Borders are “important”: they define, in legal terms, who we are, our identity, and our rights. Except borders are rarely imposed with any thought to the people actually living there. And once a border is imposed, it can radically change the lives of those who live alongside it, dividing communities forever more.
Lindsey Miller spent two years in North Korea from 2017 to 2019 when her husband was posted to the British Embassy in Pyongyang. Miller (some research reveals) has a career of her own (she is currently musical director at the Royal Shakespeare Company) and finding herself (one supposes) somewhat at loose ends as a diplomatic spouse, started taking photographs.
Living along a border can be literally living on the edge, for borders are places of uncertainty where death, humiliation and misery can be all too common. As Suchitra Vijayan points out in her book Midnight’s Borders, this is where entire communities can become stigmatized as foreigners, illegals, smugglers and traitors.
Return to Sri Lanka: Travels is a Paradoxical Island, the latest book by Razeen Sally, describes the country with the following words:
There are shelf-loads of recent books about bigger and better-known countries, not least on Sri Lanka’s giant northern neighbour. But little Sri Lanka hardly pops up on the world’s radar screen. When it does, it presents a fractional, distorted view – bombs going off one day, ethnic riots another day, alleged war crimes. On more peaceful days, it yields tourist images of ‘Paradise’.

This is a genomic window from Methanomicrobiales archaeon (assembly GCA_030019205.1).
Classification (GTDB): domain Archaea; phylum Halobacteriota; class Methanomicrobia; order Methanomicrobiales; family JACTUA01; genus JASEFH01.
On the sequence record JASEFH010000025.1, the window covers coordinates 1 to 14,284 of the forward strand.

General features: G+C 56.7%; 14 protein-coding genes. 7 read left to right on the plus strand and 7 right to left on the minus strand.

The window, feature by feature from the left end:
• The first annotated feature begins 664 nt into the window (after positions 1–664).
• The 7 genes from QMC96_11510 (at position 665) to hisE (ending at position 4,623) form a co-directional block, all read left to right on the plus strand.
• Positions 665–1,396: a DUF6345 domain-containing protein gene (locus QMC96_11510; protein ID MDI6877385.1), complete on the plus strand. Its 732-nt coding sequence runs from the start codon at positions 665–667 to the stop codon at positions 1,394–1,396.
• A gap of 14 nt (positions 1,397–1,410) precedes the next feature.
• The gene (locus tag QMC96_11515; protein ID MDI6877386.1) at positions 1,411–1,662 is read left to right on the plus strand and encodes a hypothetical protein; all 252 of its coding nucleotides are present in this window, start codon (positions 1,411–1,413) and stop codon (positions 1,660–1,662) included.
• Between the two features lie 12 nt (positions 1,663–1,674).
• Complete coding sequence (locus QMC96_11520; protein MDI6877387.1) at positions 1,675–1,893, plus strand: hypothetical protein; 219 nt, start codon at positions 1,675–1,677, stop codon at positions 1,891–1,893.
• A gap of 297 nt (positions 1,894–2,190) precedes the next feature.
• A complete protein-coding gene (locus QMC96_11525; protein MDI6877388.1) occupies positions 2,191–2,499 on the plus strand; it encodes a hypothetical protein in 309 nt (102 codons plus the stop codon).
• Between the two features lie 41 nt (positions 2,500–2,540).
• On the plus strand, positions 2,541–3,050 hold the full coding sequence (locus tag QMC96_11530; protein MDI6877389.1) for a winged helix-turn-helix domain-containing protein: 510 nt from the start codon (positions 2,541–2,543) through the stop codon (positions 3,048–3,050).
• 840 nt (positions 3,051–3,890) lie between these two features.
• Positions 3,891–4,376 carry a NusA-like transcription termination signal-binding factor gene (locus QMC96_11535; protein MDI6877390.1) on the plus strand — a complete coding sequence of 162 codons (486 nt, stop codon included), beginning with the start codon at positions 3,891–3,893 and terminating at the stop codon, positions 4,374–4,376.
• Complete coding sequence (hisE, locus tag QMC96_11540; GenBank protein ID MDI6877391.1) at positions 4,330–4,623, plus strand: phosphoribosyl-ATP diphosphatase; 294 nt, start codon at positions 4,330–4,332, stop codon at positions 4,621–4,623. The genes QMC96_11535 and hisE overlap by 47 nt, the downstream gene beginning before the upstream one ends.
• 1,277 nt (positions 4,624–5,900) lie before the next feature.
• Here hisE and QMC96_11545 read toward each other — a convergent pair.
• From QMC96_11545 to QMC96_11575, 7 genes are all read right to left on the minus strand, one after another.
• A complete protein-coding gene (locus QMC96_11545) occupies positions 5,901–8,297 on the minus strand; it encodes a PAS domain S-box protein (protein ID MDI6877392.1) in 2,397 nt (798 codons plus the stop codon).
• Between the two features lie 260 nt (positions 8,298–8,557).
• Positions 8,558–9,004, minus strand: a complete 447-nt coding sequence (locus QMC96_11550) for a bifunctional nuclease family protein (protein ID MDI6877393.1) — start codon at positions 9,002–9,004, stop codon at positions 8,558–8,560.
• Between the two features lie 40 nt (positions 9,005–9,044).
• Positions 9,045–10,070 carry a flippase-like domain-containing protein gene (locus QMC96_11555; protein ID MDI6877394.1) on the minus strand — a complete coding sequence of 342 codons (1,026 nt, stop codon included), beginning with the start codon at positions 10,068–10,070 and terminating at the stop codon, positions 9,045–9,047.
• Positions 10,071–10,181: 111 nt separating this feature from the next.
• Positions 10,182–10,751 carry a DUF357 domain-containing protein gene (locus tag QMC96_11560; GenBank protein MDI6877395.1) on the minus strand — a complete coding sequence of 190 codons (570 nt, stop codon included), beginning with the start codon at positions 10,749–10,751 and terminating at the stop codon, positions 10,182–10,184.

“Approaching 30 and disillusioned with life in an old mining town near Glasgow, I sold everything I had and left for a new life in a remote fishing village in Japan. I knew nothing of the language or the new land that I would call home for the next 7 years.”
One can forget, when reading this gentle translation, that Li Juan’s account of her time with nomadic Kahakh herders in China’s Altay prefecture, was not written for us, the anglophone audience. Not only was Winter Pasture written in Chinese for a Chinese readership, it was a critical and commercial success. It’s easy to see why.
Joseph Conrad’s favored destination was Asia, the bustling transit port of Singapore, the remote islands and ports of the Dutch East Indies. It was from Singapore that he made four voyages as first mate on the steamship Vidar to a small trading post which was forty miles up a river on the east coast of Borneo. A river and a settlement which he described as “One of the last, forgotten, unknown places on earth”. His Borneo books—Almayer’s Folly, An Outcast of the Islands, The Rescue and the latter part of Lord Jim—were all based on the places he visited, the stories he heard, and the people he met during these voyages.